Imbalance of Trust
By Charles M. Blow

Is it partly the utter gullibility of some people? Sure. Is it partly deep-seated resentment of the black man in the White House? No doubt. But it’s also about something more fundamental: fluctuations of basic trust in the federal government.

These fluctuations highlight a peculiar quirk of recent American politics — according to an analysis of The New York Times/CBS News polls from the past 33 years, Americans seem to trust the government substantially more after a Republican president is elected than they do after a Democratic one is elected — at least at the outset.

Since 1976, the polls have occasionally included the following question: “How much of the time do you think you can trust the government in Washington to do what is right — just about always, most of the time, or only some of the time?”

The first poll taken in which this question was asked after Ronald Reagan assumed office found that 51 percent trusted the government in Washington to do the right thing just about always or most of the time. For George H.W. Bush, it was 44 percent, and for George W. Bush it was 55 percent. Now compare that with the Democrats. In Jimmy Carter’s first poll, it was 35 percent. In Bill Clinton’s, it was 24 percent, and for Barack Obama’s, it was only 20 percent. (It should be noted that the first poll conducted during George W. Bush’s presidency came on the heels of 9/11.)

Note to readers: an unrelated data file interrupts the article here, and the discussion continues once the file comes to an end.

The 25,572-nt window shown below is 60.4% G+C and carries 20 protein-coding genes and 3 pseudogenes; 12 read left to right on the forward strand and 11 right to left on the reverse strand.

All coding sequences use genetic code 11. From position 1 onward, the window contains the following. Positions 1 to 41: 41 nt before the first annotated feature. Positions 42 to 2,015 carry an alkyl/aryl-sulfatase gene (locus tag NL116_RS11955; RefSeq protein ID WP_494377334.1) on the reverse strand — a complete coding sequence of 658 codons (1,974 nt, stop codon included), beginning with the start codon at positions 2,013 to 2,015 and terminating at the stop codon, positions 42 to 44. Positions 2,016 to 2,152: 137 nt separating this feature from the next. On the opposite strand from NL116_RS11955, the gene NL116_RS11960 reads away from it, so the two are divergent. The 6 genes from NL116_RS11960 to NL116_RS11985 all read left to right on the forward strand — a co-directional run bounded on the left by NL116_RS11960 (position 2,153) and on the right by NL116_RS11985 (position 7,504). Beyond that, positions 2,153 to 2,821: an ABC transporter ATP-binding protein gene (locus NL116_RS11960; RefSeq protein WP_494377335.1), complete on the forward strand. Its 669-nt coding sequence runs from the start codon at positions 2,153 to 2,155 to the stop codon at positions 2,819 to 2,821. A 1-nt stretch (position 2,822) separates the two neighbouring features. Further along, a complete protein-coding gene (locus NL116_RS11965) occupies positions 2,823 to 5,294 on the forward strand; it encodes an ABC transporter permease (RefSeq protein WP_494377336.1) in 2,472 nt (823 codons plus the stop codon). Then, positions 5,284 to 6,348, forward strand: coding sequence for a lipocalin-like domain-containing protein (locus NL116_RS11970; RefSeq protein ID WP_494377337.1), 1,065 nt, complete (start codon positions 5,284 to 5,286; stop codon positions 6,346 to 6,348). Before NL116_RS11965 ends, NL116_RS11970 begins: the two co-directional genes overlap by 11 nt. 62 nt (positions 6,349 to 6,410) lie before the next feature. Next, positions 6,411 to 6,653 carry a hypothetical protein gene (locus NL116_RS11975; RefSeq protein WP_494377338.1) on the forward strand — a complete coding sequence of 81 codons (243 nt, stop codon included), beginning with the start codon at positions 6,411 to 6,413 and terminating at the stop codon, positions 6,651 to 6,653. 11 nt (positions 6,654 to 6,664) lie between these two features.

Surprisingly, Democrats’ trust in government was the same or higher after a Republican was elected than it was after a Democrat was elected. That in spite of the fact that all three Democratic presidents came into office at the same time that their party had won control of both chambers of Congress.

There are two parts to this data.

First, Republican administrations are trusted more for the very reason that Democrats trust government in general. Democratic administrations can’t win because Republicans won’t trust them from the moment they take power, no matter what they promise or accomplish.